In the leakage detector disclosed in JP-A-2005-069102, the conduit connected to the fuel tank and a pump for pressurizing or de-pressurizing the fuel tank are connected by a pump passage that is vertically branched out from a tank passage. A sensor passage connected to a sensor chamber in which a pressure sensor is disposed is further branched out vertically from the pump passage. Therefore, a total length of the passage from the tank passage to the sensor chamber becomes long. The sensor chamber is also connected, via the pump passage, to an orifice passage where a reference orifice is disposed. Accordingly, a distance from the orifice to the sensor chamber becomes long, and there is a possibility that a difference occurs between pressures at the orifice and in the sensor chamber. Since the pump passage is disposed vertically to the tank passage and the sensor passage, a space for making the pump passage has to be secured in the detector device. Therefore, the detector device becomes large in size. Further, since one end of the pump passage opposite to the tank passage has to be closed with a stopper or the like, the number of the parts forming the detector device increases.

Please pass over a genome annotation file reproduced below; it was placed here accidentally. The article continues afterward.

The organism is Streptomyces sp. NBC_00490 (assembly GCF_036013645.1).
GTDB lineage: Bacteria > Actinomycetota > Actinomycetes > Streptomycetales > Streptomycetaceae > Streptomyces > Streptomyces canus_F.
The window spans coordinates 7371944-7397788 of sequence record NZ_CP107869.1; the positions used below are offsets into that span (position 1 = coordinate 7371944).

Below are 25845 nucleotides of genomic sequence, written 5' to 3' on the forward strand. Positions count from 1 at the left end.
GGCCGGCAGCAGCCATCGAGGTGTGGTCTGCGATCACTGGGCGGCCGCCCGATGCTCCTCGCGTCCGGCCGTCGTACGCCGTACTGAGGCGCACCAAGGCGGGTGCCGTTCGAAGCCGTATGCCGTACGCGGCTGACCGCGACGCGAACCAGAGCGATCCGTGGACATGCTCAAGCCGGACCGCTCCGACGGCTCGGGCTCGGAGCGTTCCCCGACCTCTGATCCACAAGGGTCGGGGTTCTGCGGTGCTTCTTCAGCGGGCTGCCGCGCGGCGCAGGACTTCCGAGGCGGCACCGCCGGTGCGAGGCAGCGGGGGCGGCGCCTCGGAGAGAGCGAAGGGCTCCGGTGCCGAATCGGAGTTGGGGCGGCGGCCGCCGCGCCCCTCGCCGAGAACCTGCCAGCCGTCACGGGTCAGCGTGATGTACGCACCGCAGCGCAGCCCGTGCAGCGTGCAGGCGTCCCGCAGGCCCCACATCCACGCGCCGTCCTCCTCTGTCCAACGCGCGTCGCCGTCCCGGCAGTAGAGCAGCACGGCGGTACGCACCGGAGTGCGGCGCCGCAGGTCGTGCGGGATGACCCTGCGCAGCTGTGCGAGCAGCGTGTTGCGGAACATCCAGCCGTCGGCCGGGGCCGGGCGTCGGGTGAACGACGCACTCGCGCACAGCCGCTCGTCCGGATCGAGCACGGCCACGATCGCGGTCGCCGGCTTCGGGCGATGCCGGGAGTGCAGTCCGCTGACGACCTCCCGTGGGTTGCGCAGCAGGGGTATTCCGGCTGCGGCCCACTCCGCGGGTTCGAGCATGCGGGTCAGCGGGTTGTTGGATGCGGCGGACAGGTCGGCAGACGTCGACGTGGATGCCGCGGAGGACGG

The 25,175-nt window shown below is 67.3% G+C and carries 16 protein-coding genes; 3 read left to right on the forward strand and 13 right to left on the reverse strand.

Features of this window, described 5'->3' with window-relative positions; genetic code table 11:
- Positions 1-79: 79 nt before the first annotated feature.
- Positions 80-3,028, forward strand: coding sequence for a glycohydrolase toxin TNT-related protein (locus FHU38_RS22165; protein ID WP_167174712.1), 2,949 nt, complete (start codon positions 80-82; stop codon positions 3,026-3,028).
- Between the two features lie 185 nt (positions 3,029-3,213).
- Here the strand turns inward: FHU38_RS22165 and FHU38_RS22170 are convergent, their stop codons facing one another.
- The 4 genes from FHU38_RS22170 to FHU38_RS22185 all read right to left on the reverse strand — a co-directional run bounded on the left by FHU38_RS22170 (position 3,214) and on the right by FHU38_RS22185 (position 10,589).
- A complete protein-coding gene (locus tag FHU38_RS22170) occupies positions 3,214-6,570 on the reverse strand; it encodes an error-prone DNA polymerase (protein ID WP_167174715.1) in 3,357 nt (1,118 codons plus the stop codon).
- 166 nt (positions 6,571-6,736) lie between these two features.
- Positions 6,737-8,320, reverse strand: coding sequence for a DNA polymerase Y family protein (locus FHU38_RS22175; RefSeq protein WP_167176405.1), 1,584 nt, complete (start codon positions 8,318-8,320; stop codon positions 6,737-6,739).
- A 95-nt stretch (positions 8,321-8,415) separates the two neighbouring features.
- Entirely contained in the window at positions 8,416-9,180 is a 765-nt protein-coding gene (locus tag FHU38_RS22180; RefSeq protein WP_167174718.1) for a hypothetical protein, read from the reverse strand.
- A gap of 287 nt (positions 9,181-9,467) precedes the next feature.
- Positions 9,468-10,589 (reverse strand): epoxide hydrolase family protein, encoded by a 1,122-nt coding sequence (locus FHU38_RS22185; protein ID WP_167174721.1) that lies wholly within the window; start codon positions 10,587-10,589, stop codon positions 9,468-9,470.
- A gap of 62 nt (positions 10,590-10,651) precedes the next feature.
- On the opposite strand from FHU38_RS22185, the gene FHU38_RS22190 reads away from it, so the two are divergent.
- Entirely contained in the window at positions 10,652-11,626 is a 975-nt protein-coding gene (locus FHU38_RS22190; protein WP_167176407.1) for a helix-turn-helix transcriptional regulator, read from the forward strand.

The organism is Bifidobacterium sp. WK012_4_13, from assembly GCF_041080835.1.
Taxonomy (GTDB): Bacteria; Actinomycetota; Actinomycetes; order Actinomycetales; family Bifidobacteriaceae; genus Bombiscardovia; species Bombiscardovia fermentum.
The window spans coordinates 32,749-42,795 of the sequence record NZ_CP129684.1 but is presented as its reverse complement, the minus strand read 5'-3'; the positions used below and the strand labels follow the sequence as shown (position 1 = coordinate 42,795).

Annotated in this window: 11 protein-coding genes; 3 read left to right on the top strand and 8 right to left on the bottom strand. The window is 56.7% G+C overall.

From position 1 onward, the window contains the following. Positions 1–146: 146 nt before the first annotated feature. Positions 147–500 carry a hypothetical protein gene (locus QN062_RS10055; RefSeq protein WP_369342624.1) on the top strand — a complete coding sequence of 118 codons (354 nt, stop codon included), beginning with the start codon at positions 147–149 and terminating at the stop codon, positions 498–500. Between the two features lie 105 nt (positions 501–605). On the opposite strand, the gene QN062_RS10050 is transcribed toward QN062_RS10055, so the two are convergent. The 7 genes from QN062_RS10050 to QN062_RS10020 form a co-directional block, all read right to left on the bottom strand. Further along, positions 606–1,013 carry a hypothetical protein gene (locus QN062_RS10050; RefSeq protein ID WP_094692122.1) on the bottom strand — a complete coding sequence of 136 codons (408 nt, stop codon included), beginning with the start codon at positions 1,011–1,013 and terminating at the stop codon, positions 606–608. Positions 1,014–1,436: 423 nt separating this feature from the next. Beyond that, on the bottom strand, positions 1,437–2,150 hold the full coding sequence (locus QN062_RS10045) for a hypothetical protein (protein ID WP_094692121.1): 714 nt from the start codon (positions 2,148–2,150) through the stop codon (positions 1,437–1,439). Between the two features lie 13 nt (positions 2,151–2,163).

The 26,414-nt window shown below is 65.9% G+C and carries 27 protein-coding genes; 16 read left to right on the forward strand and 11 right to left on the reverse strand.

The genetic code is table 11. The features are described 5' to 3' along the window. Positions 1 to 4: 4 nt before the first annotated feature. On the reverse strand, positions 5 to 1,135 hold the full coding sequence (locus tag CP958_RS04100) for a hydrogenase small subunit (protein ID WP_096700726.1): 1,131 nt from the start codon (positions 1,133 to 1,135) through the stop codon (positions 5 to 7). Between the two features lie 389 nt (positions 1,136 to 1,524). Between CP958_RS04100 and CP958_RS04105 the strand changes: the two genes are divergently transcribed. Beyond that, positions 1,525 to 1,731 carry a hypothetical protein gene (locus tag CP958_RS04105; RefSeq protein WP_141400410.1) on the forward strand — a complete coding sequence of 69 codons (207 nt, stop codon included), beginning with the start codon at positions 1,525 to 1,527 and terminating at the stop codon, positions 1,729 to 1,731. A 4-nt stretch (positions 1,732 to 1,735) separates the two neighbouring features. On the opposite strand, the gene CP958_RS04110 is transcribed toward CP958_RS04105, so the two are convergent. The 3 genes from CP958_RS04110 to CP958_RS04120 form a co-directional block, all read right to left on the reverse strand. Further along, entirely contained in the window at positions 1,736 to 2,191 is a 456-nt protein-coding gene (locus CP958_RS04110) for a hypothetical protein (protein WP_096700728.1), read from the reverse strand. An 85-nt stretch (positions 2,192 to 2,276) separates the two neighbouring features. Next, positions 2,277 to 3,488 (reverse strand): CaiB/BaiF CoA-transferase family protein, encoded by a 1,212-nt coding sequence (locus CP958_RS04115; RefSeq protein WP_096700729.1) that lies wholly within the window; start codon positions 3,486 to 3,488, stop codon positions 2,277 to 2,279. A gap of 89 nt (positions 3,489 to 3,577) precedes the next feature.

SUMMARY OF THE INVENTION

The present invention has been made in view of the above-mentioned problem, and an object of the present invention is to provide an improved detector device for detecting evaporated fuel leakage from a fuel tank, in which the leakage is surely detected while making the device compact.

A fuel tank of an automotive vehicle is connected to a canister that absorbs fuel evaporated from the fuel tank. A detector for detecting evaporated fuel leakage from the fuel tank is connected to the canister. When an engine is not operated, air in the canister, after the evaporated fuel is absorbed, is open to the atmosphere through the detector. The evaporated fuel absorbed to the canister is purged into the engine when the engine is operated.